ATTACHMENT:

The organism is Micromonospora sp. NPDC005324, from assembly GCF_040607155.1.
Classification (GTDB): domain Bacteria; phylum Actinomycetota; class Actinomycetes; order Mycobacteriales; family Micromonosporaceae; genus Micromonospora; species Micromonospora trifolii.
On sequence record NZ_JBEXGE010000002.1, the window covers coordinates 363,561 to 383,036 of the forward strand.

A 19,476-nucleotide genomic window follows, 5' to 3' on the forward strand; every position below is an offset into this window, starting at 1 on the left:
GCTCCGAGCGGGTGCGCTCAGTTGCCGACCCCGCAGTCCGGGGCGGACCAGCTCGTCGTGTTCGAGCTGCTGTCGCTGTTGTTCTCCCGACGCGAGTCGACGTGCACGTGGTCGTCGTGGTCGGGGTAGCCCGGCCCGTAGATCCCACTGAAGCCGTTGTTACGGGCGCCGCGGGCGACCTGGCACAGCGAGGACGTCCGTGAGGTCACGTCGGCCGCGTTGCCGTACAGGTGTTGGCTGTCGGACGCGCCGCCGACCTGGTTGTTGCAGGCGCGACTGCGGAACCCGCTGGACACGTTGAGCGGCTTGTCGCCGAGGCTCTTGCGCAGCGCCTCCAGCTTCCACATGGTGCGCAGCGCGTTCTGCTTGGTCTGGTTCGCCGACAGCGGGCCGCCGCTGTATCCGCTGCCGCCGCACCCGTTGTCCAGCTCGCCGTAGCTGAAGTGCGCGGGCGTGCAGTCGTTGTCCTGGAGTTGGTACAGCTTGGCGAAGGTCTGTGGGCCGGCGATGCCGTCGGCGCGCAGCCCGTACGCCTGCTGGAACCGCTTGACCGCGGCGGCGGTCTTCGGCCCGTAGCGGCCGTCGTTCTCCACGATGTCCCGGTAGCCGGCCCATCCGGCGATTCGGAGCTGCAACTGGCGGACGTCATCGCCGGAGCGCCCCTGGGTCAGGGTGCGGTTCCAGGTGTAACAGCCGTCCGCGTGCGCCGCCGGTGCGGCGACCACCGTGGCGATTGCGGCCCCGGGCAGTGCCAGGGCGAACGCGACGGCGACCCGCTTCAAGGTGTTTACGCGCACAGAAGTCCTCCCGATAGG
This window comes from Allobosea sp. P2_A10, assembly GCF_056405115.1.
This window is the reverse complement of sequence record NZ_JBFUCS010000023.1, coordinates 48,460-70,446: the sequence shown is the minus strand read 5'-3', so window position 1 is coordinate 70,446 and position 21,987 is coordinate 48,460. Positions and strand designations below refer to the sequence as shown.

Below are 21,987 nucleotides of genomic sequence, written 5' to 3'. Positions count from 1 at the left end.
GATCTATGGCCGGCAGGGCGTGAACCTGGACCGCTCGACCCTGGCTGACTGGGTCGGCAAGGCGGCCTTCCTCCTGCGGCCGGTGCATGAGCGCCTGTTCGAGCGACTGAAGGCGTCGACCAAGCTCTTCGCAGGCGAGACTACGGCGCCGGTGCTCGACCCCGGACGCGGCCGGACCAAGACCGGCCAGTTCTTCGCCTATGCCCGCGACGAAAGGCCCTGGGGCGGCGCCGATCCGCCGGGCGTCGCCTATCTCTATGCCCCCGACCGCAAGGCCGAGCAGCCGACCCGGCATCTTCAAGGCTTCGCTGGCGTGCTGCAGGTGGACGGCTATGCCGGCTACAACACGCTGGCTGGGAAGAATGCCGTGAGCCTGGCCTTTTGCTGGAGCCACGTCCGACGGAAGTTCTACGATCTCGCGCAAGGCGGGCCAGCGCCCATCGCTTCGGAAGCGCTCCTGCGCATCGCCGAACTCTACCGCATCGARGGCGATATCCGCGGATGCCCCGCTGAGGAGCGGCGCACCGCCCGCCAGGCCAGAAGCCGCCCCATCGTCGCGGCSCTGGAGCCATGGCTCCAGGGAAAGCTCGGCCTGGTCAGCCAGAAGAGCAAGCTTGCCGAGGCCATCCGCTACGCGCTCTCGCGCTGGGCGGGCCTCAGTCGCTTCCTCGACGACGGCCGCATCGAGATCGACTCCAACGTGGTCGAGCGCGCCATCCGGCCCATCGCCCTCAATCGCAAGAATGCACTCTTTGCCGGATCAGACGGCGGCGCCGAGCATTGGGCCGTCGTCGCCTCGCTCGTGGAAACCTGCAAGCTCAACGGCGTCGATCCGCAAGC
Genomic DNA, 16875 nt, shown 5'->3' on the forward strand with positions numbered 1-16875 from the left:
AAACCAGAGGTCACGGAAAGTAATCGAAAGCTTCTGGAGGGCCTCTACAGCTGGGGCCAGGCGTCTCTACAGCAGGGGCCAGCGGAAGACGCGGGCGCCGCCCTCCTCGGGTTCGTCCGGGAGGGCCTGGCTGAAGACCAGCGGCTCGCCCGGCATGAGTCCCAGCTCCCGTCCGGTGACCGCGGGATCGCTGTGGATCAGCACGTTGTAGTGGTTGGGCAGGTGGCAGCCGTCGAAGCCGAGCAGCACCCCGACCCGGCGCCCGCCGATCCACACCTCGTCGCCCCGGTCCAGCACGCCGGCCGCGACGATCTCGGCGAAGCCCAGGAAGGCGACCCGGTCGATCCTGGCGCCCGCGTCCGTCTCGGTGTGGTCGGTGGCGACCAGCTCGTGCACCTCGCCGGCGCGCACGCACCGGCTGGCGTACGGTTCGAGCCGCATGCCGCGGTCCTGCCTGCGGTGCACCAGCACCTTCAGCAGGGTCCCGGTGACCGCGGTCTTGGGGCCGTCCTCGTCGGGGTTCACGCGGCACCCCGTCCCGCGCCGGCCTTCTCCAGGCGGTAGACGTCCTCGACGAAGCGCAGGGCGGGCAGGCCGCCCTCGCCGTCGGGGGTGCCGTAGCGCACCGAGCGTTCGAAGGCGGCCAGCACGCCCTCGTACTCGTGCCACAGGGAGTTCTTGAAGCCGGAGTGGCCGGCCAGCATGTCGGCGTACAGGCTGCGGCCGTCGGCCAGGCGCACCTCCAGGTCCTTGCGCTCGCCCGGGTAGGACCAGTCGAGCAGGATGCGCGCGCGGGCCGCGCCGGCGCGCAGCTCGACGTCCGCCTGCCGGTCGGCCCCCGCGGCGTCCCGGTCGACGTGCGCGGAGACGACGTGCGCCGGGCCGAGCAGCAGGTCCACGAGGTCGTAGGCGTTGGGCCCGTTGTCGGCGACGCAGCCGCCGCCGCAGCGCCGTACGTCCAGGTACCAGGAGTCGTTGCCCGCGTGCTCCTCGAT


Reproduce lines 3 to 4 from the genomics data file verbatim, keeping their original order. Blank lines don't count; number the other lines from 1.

On sequence record NZ_JBEXGE010000002.1, the window covers coordinates 363,561 to 383,036 of the forward strand.

A 19,476-nucleotide genomic window follows, 5' to 3' on the forward strand; every position below is an offset into this window, starting at 1 on the left: